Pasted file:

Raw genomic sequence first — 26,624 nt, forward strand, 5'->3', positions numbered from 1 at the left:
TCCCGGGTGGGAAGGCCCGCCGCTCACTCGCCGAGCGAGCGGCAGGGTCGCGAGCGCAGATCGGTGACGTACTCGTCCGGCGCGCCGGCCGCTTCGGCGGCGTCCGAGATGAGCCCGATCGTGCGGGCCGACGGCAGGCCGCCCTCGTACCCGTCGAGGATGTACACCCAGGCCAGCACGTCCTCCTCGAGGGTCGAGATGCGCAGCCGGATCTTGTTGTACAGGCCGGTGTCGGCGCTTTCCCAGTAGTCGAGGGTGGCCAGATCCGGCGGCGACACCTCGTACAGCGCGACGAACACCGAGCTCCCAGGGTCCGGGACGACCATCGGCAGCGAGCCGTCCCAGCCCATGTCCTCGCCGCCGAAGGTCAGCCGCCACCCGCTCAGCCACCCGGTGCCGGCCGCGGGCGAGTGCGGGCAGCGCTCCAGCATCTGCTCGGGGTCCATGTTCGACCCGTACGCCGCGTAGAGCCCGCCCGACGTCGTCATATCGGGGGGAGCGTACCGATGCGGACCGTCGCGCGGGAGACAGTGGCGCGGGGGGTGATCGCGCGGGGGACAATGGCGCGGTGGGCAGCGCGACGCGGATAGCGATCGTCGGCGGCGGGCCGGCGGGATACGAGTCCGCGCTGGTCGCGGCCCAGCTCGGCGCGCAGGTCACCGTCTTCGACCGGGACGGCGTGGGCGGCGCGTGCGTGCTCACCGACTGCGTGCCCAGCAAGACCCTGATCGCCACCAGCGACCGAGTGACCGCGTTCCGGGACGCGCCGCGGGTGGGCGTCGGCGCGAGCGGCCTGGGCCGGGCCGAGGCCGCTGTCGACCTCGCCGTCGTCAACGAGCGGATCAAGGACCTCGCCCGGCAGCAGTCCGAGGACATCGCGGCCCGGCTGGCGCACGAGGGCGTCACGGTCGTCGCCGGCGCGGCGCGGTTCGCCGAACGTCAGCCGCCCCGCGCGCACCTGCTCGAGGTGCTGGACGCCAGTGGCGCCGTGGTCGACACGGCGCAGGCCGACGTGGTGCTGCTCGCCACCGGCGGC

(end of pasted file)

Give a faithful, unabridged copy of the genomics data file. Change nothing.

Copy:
Raw genomic sequence first — 26,624 nt, forward strand, 5'->3', positions numbered from 1 at the left:
TCCCGGGTGGGAAGGCCCGCCGCTCACTCGCCGAGCGAGCGGCAGGGTCGCGAGCGCAGATCGGTGACGTACTCGTCCGGCGCGCCGGCCGCTTCGGCGGCGTCCGAGATGAGCCCGATCGTGCGGGCCGACGGCAGGCCGCCCTCGTACCCGTCGAGGATGTACACCCAGGCCAGCACGTCCTCCTCGAGGGTCGAGATGCGCAGCCGGATCTTGTTGTACAGGCCGGTGTCGGCGCTTTCCCAGTAGTCGAGGGTGGCCAGATCCGGCGGCGACACCTCGTACAGCGCGACGAACACCGAGCTCCCAGGGTCCGGGACGACCATCGGCAGCGAGCCGTCCCAGCCCATGTCCTCGCCGCCGAAGGTCAGCCGCCACCCGCTCAGCCACCCGGTGCCGGCCGCGGGCGAGTGCGGGCAGCGCTCCAGCATCTGCTCGGGGTCCATGTTCGACCCGTACGCCGCGTAGAGCCCGCCCGACGTCGTCATATCGGGGGGAGCGTACCGATGCGGACCGTCGCGCGGGAGACAGTGGCGCGGGGGGTGATCGCGCGGGGGACAATGGCGCGGTGGGCAGCGCGACGCGGATAGCGATCGTCGGCGGCGGGCCGGCGGGATACGAGTCCGCGCTGGTCGCGGCCCAGCTCGGCGCGCAGGTCACCGTCTTCGACCGGGACGGCGTGGGCGGCGCGTGCGTGCTCACCGACTGCGTGCCCAGCAAGACCCTGATCGCCACCAGCGACCGAGTGACCGCGTTCCGGGACGCGCCGCGGGTGGGCGTCGGCGCGAGCGGCCTGGGCCGGGCCGAGGCCGCTGTCGACCTCGCCGTCGTCAACGAGCGGATCAAGGACCTCGCCCGGCAGCAGTCCGAGGACATCGCGGCCCGGCTGGCGCACGAGGGCGTCACGGTCGTCGCCGGCGCGGCGCGGTTCGCCGAACGTCAGCCGCCCCGCGCGCACCTGCTCGAGGTGCTGGACGCCAGTGGCGCCGTGGTCGACACGGCGCAGGCCGACGTGGTGCTGCTCGCCACCGGCGGC